History is literally chock-full of compelling examples of small-cap stocks delivering 1,000% returns to shrewd investors who got in early.
With those kinds of returns possible, it's no wonder investors are so excited by small-cap stocks.
Unfortunately, though, in many cases that same excitement leads less disciplined investors to throw away all sense of risk management and proper portfolio structure in the pursuit of outsized gains - and that's a big mistake.
For every story of a $5.00 stock exploding and becoming a $50.00 stock, there are countless examples of companies flaming out, leaving investors with worthless shares.
That's why it's so important to have a risk-management strategy in place - and one that's tailored for small-cap stocks.
That way you can seize the great opportunities for massive wins... and still sleep easily.
Don't Get Stopped Out... From Explosive Growth
Standard risk-management techniques such as percentage-based trailing stops are excellent ways to manage risk with higher-priced stocks that typically exhibit lower volatility - but small-cap stocks, especially those priced under $5.00, can experience wide-ranging price swings as part of their normal trading range.
Those wide price swings can stop out investors using standard percentage-based stops - often times leaving investors on the sidelines just before the stock reverses and takes off to the upside.
If you're comfortable with getting stopped out a few times (and there's nothing wrong with that strategy) before your investment takes off to the upside, then a traditional percentage-based or dollar-based stop is probably just the ticket.
On the other hand, if that sounds like too much work and you would rather establish a position with a longer-term horizon, then the obvious question is: How do I manage my risk without the use of a protective stop?
Unfortunately, sometimes the small-cap company you're interested in won't actually have any put options available, or the premium (price) is so high that it makes using put options prohibitive. When that's the case, I think one of the best strategies is to simply use a price-based reward/risk model.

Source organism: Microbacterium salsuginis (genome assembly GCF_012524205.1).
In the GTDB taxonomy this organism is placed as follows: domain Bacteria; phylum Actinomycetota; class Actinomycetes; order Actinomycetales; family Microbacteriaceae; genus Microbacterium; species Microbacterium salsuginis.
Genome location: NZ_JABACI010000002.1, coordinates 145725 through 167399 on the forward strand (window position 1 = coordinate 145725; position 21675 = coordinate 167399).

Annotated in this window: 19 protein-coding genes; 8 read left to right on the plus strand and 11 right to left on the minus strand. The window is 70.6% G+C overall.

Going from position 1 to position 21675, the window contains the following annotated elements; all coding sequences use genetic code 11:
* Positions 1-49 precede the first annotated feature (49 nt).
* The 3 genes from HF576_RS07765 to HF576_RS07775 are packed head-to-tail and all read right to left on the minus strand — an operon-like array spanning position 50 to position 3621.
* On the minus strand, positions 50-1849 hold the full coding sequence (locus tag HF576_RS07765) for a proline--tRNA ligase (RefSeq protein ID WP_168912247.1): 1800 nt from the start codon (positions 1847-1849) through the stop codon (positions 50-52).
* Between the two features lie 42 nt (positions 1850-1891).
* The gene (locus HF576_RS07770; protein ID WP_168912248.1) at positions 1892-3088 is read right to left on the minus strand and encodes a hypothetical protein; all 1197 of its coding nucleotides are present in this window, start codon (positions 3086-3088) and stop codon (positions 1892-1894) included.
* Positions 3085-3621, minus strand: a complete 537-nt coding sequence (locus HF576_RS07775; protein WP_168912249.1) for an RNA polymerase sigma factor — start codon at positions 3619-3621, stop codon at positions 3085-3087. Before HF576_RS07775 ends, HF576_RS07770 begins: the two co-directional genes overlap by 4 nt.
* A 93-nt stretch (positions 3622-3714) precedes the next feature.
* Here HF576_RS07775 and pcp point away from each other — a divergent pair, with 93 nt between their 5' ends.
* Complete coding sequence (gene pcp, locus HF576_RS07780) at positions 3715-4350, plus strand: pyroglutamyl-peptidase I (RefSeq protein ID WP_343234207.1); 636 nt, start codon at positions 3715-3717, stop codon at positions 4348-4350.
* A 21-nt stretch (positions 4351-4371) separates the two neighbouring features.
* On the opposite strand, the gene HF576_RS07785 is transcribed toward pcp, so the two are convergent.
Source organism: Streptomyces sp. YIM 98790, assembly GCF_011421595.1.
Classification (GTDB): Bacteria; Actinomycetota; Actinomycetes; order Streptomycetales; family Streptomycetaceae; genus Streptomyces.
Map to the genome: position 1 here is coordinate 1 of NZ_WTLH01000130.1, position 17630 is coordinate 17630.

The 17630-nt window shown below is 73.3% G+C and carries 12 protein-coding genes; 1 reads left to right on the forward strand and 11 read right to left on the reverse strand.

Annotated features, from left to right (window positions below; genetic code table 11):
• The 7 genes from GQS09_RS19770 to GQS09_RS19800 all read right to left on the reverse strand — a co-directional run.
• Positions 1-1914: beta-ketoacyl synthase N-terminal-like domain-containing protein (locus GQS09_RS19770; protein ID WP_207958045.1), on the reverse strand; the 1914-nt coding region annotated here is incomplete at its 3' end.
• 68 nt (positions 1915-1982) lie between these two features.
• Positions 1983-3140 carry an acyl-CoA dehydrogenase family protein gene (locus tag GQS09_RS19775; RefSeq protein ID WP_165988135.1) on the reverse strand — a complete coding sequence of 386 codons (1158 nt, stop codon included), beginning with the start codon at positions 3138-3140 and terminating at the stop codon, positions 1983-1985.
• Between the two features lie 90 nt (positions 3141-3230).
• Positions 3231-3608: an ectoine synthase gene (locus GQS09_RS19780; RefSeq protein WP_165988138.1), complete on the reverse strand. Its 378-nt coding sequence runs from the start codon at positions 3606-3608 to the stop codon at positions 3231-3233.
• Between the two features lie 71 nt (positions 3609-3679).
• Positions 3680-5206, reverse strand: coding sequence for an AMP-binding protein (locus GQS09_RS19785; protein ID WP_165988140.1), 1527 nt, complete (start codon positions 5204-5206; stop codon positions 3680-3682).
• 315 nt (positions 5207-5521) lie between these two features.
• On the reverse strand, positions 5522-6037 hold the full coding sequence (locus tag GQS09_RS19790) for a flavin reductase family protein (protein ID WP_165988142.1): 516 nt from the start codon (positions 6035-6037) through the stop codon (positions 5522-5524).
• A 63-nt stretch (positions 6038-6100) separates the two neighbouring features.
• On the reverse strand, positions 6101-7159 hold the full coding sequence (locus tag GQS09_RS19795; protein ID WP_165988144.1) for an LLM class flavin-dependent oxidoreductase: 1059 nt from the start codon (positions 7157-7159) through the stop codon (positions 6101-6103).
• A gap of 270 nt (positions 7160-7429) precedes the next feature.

To use a reward/risk model, the first thing you need is a future price estimate of where you think the stock could trade. That estimate could come by way of technicals, fundamentals, analyst estimates, or any other methodology you feel comfortable with.
A standard among many professional traders is to only enter a trade if the potential reward is 2x the risk. That way they only need to be right 50% of the time and they'll still make money over the long term.
Another standard shared by many professional traders is to never put at risk any more than 1% or 2% on any given trade.
I'm going to circle back to those two standards and how to implement them with mid-cap and large-cap stocks in just a moment. But for now, I want to focus on how you can use the reward/risk model with small caps.
Here's How It Works
For the sake of easy math, let's assume you have a $100,000 portfolio. If that's the case, then 1% of your investable capital represents $1,000. That means you would risk no more than $1,000 on a single position.
Now let's assume that the stock you're targeting is currently trading at $2.50, and your analysis indicates it could be trading at $7.50 within the next 24 months. That means your potential profit of $5.00 ($7.50 future price - $2.50 original price = $5.00 profit) is 2x greater (a 200% gain) than your initial investment.